Epidemiological studies are always difficult to interpret, as I stated above, and this study is no exception. The strength of this study is that it was very thorough, looking at all pregnancies in Scotland over the study period. But there are many confounding factors, one of which pointed out by the researchers is the fact that smoking status was self-reported, and the introduction of legislation may have affected willingness to self-report smoking. Since all pregnancies were looked at, however, this would not have affected the overall decrease in these outcomes reported.

The significance of this one study is enhanced by the fact that it is part of a trend in studies showing a decrease in diseases that prior evidence suggests are worsened by smoking, following smoking bans. A study of acute myocardial infarction (AMI) in Massachusetts found a decrease of 7.4% following a statewide ban on smoking in public places. It is also significant that the decrease occurred in towns that did not have a prior local smoking ban, but not in towns that did. The effect was therefore also likely attenuated by the prior existence of local smoking bans.

A 2009 review and meta-analysis concluded:

Using 11 reports from 10 study locations, AMI risk decreased by 17% overall (IRR: 0.83, 95% CI: 0.75 to 0.92), with the greatest effect among younger individuals and nonsmokers. The IRR incrementally decreased 26% for each year of observation after ban implementation.

Using the same Scotland cohort following the 2006 ban, a study has also found a decrease in hospital admissions for asthma:

After implementation of the legislation, there was a mean reduction in the rate of admissions of 18.2% per year relative to the rate on March 26, 2006 (95% CI, 14.7 to 21.8; P<0.001). The reduction was apparent among both preschool and school-age children.

Overall the data show that smoking bans reduce second hand smoke exposure, smoking, and  adverse health outcomes associated with smoking. There is a fair degree of consistency in the data, and this consistency is growing as more studies are being published. We have appeared to cross the fuzzy threshold where we can conclude with a fair degree of confidence that banning smoking in public places works. In the interest of public health, reducing health care costs, and child safety, the totality of evidence strongly suggests that we should strengthen bans on smoking in public places and apply them universally.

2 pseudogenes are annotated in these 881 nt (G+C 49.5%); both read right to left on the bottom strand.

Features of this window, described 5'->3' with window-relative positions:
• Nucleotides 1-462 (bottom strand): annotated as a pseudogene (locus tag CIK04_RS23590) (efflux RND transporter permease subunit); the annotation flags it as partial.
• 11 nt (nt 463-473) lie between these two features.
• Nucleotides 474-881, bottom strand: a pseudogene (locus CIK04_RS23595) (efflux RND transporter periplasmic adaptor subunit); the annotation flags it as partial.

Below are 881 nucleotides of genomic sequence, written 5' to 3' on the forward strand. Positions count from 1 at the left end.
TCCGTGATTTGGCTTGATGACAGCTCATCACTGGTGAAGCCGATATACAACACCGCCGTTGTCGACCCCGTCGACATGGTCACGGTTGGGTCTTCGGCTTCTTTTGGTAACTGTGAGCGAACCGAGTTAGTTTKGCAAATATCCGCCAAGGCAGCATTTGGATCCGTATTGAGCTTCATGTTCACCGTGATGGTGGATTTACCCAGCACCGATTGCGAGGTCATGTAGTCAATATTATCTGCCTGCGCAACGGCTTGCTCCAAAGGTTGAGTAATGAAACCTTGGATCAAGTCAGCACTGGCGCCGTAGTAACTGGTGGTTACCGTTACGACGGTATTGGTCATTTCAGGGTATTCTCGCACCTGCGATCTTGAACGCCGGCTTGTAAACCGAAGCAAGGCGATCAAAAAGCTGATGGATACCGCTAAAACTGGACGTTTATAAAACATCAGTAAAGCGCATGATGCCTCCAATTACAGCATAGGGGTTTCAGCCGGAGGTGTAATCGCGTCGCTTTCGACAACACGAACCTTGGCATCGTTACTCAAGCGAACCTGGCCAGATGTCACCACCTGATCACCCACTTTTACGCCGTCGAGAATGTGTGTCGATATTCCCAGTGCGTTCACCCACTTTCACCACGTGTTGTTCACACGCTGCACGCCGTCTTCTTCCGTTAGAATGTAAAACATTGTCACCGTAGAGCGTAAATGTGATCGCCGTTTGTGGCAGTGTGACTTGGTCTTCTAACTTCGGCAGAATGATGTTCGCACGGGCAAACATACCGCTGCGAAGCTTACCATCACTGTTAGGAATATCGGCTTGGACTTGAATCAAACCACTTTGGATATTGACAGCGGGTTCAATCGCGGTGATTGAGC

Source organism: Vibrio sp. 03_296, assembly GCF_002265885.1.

Meanwhile, concerns that such bans would economically harm bar and restaurant owners have not been born out in the evidence. A Minnesota study, for example, found a slight increase in revenue following smoking ban laws. It seems more people are willing to go to bars if the experience does not necessarily involve being exposed to intense levels of second-hand smoke.

Smoking ban laws have passed the test of the “therapeutic trial”. Combined with the totality of evidence for the risks of smoking and second-hand smoke, this strongly supports such bans as effective public health measures.



Posted by Steven Novella

Founder and currently Executive Editor of Science-Based Medicine Steven Novella, MD is an academic clinical neurologist at the Yale University School of Medicine. He is also the host and producer of the popular weekly science podcast, The Skeptics’ Guide to the Universe, and the author of the NeuroLogicaBlog, a daily blog that covers news and issues in neuroscience, but also general science, scientific skepticism, philosophy of science, critical thinking, and the intersection of science with the media and society. Dr. Novella also has produced two courses with The Great Courses, and published a book on critical thinking - also called The Skeptics Guide to the Universe.